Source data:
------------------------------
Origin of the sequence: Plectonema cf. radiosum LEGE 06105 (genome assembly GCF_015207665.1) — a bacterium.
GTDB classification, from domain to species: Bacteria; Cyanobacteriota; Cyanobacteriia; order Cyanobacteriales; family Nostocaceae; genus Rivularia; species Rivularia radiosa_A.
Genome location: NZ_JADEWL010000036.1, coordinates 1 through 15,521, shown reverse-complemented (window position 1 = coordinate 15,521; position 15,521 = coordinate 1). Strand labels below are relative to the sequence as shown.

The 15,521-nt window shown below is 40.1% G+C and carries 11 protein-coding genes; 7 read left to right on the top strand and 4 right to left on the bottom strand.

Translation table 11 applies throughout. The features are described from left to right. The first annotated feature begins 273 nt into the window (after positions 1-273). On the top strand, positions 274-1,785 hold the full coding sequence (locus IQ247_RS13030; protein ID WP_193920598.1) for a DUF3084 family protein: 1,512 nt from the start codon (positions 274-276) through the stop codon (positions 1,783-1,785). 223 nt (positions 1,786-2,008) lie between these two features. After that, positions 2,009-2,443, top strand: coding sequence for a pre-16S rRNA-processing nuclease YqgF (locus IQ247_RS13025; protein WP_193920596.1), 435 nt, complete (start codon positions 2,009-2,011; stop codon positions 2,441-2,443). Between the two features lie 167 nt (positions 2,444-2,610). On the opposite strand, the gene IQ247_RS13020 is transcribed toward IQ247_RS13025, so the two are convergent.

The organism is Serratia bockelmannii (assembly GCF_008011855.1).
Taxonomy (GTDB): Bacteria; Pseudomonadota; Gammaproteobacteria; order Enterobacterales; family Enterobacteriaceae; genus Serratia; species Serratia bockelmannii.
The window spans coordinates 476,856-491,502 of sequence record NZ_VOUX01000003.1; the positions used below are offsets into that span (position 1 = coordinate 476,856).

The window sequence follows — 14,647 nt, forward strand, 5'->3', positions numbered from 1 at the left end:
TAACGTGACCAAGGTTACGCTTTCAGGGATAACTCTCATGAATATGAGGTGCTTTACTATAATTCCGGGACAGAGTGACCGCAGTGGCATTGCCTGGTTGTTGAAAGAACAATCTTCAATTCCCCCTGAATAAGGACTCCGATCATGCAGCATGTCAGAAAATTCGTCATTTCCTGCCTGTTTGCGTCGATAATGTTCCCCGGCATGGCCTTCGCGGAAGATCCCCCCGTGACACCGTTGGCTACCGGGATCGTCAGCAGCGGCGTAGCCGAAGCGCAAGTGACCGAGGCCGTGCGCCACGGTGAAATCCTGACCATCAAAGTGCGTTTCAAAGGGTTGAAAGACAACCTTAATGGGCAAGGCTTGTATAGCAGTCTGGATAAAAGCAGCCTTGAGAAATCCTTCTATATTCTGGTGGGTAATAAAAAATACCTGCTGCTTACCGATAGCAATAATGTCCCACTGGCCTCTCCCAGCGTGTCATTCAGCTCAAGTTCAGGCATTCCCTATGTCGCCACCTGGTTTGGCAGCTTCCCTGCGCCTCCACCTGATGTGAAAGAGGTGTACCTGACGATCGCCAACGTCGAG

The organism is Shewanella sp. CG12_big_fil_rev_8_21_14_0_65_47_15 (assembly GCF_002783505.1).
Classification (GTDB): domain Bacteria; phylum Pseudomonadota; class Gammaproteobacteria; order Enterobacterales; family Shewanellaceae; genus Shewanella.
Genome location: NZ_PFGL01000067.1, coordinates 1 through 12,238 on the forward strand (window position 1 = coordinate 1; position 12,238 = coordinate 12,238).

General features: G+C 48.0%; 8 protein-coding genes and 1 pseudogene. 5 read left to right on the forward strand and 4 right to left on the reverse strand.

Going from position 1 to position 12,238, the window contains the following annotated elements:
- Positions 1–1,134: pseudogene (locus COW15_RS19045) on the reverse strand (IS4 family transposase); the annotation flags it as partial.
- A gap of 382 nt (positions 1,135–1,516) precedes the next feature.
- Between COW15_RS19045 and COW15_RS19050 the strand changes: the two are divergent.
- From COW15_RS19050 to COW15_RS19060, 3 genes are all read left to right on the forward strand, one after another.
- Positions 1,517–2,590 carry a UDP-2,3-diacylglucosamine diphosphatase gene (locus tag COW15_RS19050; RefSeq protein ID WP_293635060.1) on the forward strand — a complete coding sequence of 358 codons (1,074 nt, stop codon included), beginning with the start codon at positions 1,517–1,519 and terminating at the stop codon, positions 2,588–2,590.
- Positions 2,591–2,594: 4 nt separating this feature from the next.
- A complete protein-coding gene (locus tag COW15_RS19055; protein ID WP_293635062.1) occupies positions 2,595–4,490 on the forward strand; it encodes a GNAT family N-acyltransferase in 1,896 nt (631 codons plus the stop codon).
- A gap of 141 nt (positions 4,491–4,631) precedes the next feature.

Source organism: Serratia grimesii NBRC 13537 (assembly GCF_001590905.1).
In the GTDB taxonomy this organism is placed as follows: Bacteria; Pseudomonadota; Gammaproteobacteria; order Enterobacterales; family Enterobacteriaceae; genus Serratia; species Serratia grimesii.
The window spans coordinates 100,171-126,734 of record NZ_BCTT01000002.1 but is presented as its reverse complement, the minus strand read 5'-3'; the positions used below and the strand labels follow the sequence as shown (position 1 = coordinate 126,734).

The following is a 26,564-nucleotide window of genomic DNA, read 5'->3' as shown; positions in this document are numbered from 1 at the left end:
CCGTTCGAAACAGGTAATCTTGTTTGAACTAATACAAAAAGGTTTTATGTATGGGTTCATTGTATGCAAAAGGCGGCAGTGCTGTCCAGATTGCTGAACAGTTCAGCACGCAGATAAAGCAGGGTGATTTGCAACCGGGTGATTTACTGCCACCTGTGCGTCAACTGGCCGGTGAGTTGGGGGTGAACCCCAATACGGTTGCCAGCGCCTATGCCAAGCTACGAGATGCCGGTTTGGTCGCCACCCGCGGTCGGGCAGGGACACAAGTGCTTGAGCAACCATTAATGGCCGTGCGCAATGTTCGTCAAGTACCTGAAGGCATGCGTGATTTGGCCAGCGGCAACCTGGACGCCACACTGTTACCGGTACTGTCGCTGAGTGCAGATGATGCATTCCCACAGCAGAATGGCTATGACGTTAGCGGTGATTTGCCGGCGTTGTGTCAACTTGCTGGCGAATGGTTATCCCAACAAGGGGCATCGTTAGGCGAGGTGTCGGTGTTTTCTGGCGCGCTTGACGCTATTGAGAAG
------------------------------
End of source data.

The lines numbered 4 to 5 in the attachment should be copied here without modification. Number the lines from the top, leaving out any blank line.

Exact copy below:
The 15,521-nt window shown below is 40.1% G+C and carries 11 protein-coding genes; 7 read left to right on the top strand and 4 right to left on the bottom strand.

Translation table 11 applies throughout. The features are described from left to right. The first annotated feature begins 273 nt into the window (after positions 1-273). On the top strand, positions 274-1,785 hold the full coding sequence (locus IQ247_RS13030; protein ID WP_193920598.1) for a DUF3084 family protein: 1,512 nt from the start codon (positions 274-276) through the stop codon (positions 1,783-1,785). 223 nt (positions 1,786-2,008) lie between these two features. After that, positions 2,009-2,443, top strand: coding sequence for a pre-16S rRNA-processing nuclease YqgF (locus IQ247_RS13025; protein WP_193920596.1), 435 nt, complete (start codon positions 2,009-2,011; stop codon positions 2,441-2,443). Between the two features lie 167 nt (positions 2,444-2,610). On the opposite strand, the gene IQ247_RS13020 is transcribed toward IQ247_RS13025, so the two are convergent.